It’s far, far from the worst thing coronavirus has screwed up for us, but another claim in its tally of things ruined is delaying the release of the MCU TV shows on Disney+. The Falcon and the Winter Soldier is still scheduled for release in August, but with filming incomplete and not due to resume until it’s safe to do so, it’s fair to presume that date will be pushed back.
In that gap where we have little Marvel news to geek out about (can you believe the last time that happened was 2007 prior to the release of Iron Man?), I thought it would be a good time to reminisce about the doomed Marvel-Netflix partnership, the last of which released in June last year. It produced some of the best and worst ever seen in the MCU, with plenty of lessons for Marvel to learn from – join us as we go into the cautionary tales and shining examples of each of these curious shows, starting with the worst.
What a disaster. Before Disney+ loomed on the horizon, we used to think that Iron Fist and the all-round lacklustre second round of Marvel-Netflix shows were the reason for the cancellation of the series. Now we know that Marvel wanted to launch shows on their own streaming platform, and due to contractual obligations wouldn’t be able to make new shows for some years after Netflix – hence the hasty, shocking snap of the whole sub-franchise. Regardless, Iron Fist was the only one that was universally agreed to be ‘bad’; they were no Robin Hood, but the others still managed to hit the bullseye some of the time, whereas Iron Fist may as well have been blind and facing the wrong direction for all the shots it missed.
Example To Follow – Scrape The Barrel
I really struggled to think of something positive here. David Wenham killed it in his role, but he’s far from the best villain the franchise has to offer. I think the main takeaway is not to be afraid to reach for the less immediately-marketable Marvel properties. Let’s not forget that Iron Man was practically a B-lister before Robert Downey Jr. brought him to the wider public eye. With proper timing and execution, you can pull off anything. Except Cypher. Cypher is the worst superhero.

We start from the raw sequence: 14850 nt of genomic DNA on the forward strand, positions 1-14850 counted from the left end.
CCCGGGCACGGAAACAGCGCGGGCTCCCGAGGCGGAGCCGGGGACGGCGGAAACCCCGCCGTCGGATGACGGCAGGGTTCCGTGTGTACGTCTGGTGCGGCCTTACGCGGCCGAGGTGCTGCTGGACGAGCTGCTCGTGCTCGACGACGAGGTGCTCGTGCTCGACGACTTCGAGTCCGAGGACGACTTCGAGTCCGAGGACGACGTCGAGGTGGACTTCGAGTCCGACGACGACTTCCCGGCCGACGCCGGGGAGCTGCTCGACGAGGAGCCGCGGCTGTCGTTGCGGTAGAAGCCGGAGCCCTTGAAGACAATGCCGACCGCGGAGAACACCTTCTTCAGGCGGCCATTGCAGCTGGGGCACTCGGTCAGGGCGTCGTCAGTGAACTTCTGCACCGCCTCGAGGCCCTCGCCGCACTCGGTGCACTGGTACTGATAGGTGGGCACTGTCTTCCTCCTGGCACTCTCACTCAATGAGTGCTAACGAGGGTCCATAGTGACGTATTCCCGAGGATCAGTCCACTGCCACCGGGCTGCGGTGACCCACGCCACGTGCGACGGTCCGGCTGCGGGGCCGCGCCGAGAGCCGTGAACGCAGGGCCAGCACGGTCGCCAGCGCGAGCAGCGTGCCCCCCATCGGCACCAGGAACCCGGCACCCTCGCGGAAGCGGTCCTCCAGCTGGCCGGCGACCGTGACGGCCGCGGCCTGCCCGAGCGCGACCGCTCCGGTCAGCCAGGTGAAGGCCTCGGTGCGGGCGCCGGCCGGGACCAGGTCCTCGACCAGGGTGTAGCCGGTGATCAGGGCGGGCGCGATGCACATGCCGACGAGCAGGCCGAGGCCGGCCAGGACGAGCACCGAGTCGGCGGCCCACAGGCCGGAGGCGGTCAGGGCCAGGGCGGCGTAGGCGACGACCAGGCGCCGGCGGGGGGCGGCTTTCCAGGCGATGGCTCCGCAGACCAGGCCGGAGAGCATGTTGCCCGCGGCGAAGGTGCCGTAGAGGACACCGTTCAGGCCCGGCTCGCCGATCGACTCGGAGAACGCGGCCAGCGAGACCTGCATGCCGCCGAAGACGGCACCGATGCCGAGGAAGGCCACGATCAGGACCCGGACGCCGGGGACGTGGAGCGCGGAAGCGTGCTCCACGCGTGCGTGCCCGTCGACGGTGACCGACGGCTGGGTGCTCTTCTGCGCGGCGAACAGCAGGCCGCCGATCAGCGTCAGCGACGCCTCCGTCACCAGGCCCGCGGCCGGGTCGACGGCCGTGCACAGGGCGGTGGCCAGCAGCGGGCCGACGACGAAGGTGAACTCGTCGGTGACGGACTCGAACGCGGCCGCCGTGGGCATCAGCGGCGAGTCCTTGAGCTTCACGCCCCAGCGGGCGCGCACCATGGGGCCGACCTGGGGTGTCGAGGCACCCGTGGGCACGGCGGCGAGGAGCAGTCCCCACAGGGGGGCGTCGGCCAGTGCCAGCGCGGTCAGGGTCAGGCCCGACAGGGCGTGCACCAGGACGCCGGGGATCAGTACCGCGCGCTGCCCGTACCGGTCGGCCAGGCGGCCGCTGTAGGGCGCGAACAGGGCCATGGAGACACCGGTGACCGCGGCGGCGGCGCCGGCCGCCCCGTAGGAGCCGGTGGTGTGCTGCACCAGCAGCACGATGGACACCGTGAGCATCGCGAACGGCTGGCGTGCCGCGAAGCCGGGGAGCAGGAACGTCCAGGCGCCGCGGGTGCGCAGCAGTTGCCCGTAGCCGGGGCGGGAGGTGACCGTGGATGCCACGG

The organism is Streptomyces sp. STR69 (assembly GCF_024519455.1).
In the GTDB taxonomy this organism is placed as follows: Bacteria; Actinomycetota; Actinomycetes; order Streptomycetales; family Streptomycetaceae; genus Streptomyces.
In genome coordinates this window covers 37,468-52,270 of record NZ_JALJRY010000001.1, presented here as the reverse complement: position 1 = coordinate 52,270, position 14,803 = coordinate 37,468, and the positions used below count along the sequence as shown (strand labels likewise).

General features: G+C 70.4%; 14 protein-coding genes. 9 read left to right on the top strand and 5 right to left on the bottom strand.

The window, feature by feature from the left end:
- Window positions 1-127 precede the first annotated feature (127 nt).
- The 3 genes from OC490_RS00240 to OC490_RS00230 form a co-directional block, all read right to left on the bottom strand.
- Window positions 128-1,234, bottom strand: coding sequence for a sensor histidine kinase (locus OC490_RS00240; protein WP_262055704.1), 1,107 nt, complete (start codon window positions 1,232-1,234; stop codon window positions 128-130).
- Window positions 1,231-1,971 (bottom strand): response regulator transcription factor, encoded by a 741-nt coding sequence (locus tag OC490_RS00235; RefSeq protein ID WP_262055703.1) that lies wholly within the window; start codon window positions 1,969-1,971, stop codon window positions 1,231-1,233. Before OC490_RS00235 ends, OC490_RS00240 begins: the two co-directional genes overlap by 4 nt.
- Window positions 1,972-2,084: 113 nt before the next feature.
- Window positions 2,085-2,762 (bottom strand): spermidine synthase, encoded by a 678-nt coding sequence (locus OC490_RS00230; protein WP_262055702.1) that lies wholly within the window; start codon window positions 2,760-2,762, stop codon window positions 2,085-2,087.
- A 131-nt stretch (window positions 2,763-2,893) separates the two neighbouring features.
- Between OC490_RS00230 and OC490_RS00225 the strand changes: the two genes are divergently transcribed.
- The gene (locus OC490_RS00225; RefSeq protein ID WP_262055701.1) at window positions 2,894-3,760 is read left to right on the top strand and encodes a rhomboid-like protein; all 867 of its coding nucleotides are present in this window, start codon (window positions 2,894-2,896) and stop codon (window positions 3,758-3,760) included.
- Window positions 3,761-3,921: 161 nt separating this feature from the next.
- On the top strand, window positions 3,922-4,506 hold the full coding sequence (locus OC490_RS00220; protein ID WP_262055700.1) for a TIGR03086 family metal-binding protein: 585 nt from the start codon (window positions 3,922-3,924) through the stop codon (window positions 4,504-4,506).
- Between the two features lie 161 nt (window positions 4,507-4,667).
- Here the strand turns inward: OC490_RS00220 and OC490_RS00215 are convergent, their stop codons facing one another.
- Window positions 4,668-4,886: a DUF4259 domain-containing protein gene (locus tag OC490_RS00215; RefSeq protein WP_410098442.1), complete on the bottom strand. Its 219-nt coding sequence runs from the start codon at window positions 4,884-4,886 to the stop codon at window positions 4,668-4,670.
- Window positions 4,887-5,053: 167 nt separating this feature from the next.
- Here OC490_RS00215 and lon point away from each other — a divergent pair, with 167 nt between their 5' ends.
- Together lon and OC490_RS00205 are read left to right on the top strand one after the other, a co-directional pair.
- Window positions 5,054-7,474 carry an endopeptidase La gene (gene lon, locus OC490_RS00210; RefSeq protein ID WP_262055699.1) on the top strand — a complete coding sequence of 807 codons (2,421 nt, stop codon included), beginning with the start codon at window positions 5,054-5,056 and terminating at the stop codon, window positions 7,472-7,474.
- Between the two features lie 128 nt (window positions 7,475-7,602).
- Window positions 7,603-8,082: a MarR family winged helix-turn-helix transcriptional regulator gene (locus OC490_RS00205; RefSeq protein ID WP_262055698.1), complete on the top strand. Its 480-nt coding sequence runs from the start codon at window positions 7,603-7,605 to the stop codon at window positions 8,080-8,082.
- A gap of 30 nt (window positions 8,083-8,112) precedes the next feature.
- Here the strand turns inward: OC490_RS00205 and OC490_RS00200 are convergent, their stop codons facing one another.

Lesson To Learn – Entitled Rich White Men Are The Worst Protagonists
In order to pull them off, they either need to learn their lesson and become philanthropists, or possess a ridiculous amount of pathos. Even the ludicrously popular Iron Man and Batman are difficult to empathise with, more resembling Elon Musk and Patrick Bateman than any real human being. Danny Rand on the other hand was just bland and whiny. The Marvel TV shows partly owe their success to the diversity they had (a lesson Marvel didn’t properly learn until after Black Panther made them over $1 billion) and it’s a smart move to tell these endless stories from a variety of perspectives.
Probably the only one that didn’t feel like an MCU property, Punisher easily established itself as the show for people who didn’t find Daredevil dark and violent enough. It’s almost an anti-The Flash, emerging from the shadow of the godfather of their respective universes with an immediately compelling supporting role. Except the Punisher killed people. Lots of people. Like, so many people in so many horrible ways that it was actually a little hard to watch sometimes. But Jon Bernthal and Ben Barnes’ talent and charisma is so great that you could watch them watch paint dry and have a good time.
Example To Follow – Don’t Be Afraid Of The R-Rating